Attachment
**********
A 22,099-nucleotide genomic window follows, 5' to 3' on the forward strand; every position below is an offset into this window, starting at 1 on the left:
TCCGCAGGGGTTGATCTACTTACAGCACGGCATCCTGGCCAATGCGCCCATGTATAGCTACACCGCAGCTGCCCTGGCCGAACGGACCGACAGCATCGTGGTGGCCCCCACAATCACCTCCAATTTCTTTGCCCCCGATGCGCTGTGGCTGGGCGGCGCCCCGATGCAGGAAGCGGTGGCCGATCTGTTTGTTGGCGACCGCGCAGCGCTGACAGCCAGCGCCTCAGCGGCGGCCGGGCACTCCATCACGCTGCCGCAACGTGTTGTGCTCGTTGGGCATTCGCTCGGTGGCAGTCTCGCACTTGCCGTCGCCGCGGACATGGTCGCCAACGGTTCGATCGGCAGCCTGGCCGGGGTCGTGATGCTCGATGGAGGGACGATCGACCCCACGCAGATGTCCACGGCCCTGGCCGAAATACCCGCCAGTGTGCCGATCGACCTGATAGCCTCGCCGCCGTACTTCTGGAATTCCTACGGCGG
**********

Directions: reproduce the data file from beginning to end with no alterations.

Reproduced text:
A 22,099-nucleotide genomic window follows, 5' to 3' on the forward strand; every position below is an offset into this window, starting at 1 on the left:
TCCGCAGGGGTTGATCTACTTACAGCACGGCATCCTGGCCAATGCGCCCATGTATAGCTACACCGCAGCTGCCCTGGCCGAACGGACCGACAGCATCGTGGTGGCCCCCACAATCACCTCCAATTTCTTTGCCCCCGATGCGCTGTGGCTGGGCGGCGCCCCGATGCAGGAAGCGGTGGCCGATCTGTTTGTTGGCGACCGCGCAGCGCTGACAGCCAGCGCCTCAGCGGCGGCCGGGCACTCCATCACGCTGCCGCAACGTGTTGTGCTCGTTGGGCATTCGCTCGGTGGCAGTCTCGCACTTGCCGTCGCCGCGGACATGGTCGCCAACGGTTCGATCGGCAGCCTGGCCGGGGTCGTGATGCTCGATGGAGGGACGATCGACCCCACGCAGATGTCCACGGCCCTGGCCGAAATACCCGCCAGTGTGCCGATCGACCTGATAGCCTCGCCGCCGTACTTCTGGAATTCCTACGGCGG